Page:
Now's the time to pick up your iPad 2--or pretty much any Apple product. Most are on a Black Friday sale today.
Computer maker Apple (NASDAQ:AAPL) launched a special Black Friday sale for many of its popular products, including the iPad 2 tablet, ultra-thin MacBook Air notebook and iPod media players. The iPad 2 dropped $41 in price to $458 from $499 for the 16GB version, and the MacBook Air fell to $898 from $999, for a savings of $101, the same savings as the MacBook Pro and iMac desktop, which are currently priced at $1,098.
A long list of Apple accessories, including the Magic Trackpad, Magic Mouse, Time Capsule and wireless keyboard, saw price reductions as well, while shoulder bags, slipcovers and other carrying cases-some sporting designer labels from Kate Spade or Michael Kors-are also available on sale. The company noted promotional pricing cannot be combined with any other offers, and the Black Friday shopping event prices are solely available on Nov. 25.
Apple's not the only electronics retailer looking to grab a slice of the consumer spending cake-Amazon (NASDAQ:AMZN) and Verizon Wireless have sharply discounted their smartphones and tablet computers in time for the holiday shopping spree. Amazon Wireless, Amazon's mobile subsidiary, is selling Google (NASDAQ:GOOG) Android, Microsoft (NASDAQ:MSFT) Windows Phone and Research In Motion (RIM) BlackBerry phones from Verizon, AT&T, Sprint, and T-Mobile for one penny to customers who accept a new two-year deal from the corresponding carriers.
Verizon is also sharply discounting the first two Android tablets it sold. The carrier is selling Motorola's Xoom "Honeycomb" tablet online Nov. 24, 25 and 28 for $199.99 with a two-year mobile broadband plan beginning at $30 monthly access for 2GB of data. Verizon will also sell the Xoom nationwide for $199.99 on contract on Friday, Nov. 25, only. In addition, the carrier is marking down the 7-inch Samsung Galaxy Tab to $149.99 after a $50 mail-in rebate and new two-year customer agreement between Nov. 24 and Nov. 28.
A sharp slowdown in spending due to continuing economic chaos will cause revenue growth in the global consumer electronics (CE) market to fall short of growth expectations by more than 75 percent this year, according to an IHS iSuppli Consumer Platforms Market Tracker report from information and analysis provider IHS. CE revenue in 2011 will amount to $357.3 billion, up a scant 1.5 percent from $351.9 billion in 2010, and equivalent to a 77 percent reduction compared with the previous IHS forecast of 6.4 percent growth for the year.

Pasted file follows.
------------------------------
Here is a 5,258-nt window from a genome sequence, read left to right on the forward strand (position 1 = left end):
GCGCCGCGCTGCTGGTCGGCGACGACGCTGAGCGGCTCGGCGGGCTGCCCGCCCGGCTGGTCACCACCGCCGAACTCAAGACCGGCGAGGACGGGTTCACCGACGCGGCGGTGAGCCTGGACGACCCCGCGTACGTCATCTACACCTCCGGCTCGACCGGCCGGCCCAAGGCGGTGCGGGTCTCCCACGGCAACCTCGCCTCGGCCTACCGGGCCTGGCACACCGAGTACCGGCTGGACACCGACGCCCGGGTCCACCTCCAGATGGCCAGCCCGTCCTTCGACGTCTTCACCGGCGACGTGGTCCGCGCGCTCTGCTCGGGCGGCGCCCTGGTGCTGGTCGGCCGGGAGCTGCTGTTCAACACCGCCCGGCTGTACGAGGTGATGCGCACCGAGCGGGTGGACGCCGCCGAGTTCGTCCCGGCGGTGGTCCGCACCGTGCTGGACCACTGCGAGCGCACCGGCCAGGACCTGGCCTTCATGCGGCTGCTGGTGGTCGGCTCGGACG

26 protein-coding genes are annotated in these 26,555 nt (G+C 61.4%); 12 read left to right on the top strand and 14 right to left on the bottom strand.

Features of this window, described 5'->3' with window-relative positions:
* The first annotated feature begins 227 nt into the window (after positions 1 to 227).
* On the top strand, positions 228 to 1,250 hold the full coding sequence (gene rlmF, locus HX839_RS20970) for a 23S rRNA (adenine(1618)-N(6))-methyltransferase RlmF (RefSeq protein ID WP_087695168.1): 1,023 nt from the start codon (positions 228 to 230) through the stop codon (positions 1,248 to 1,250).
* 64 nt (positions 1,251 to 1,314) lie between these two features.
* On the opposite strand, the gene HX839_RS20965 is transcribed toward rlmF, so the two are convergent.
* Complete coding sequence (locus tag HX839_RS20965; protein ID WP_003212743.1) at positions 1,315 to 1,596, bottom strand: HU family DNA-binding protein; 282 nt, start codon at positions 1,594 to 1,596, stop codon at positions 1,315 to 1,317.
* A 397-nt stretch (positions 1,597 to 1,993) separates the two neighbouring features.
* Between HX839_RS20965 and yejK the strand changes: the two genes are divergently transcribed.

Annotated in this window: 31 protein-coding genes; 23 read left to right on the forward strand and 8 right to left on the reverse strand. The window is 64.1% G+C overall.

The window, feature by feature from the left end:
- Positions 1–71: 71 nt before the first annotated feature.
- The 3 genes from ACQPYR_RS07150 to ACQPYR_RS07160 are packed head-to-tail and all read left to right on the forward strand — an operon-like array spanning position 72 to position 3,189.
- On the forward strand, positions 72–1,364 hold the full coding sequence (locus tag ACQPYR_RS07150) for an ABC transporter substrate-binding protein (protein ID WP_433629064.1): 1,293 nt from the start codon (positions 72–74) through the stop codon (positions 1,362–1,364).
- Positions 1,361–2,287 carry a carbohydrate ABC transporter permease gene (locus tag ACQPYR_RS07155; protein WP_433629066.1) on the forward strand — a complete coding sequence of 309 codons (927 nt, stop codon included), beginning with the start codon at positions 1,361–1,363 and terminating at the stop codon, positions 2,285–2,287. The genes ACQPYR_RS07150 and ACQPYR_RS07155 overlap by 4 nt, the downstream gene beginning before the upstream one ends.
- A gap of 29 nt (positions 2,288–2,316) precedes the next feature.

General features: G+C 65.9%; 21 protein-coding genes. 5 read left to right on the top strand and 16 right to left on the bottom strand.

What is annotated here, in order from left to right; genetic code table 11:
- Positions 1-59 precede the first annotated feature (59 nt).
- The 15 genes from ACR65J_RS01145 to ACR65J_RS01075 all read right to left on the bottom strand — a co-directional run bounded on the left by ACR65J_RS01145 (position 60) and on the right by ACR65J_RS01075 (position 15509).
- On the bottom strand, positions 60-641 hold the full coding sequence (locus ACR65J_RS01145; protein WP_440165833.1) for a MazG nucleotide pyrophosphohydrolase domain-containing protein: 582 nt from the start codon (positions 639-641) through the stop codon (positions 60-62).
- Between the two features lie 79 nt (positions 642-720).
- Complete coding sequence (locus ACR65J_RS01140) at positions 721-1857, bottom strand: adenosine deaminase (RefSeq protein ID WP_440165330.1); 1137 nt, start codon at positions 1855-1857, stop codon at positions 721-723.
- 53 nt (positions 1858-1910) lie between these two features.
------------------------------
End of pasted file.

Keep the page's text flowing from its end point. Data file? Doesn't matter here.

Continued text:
"Black Friday is prime time for consumer electronics manufacturers, when they can count on huge sales to achieve profitability for the entire year," said Jordan Selburn, principal analyst for consumer platforms at IHS. "However, as the year draws to a close, it's becoming apparent that sales in 2011 will fall well short of expectations, as economic issues take their toll. While market conditions are improving in the fourth quarter because of Black Friday and the rest of the holiday selling season, this three-month respite won't be sufficient to salvage the entire year."
A big factor in this year's forecast reduction is the slowing of the LCD TV space, which accounts for nearly 30 percent of CE revenues. LCD TV revenue in 2011 is now anticipated to reach $104 billion instead of $110 billion, although the segment retains solid momentum going forward. A different part of the CE market-the portable media and MP3 player segment-is in even more dire straits, IHS believes.
"While the LCD TV space is enduring a reduction in growth, the MP3 market is experiencing an accelerating fall in prospects, as the once ultra-hot systems are now being cast aside in favor of high-profile devices like smartphones and tablets," the company's report noted. "Even the iPod from Apple Inc., the best seller in its class, is not immune: iPod shipments in the third quarter were down to 6.6 million units, compared to 9.1 million units the same time last year."
Nathan Eddy is Associate Editor, Midmarket, at eWEEK.com. Before joining eWEEK.com, Nate was a writer with ChannelWeb and he served as an editor at FierceMarkets. He is a graduate of the Medill School of Journalism at Northwestern University.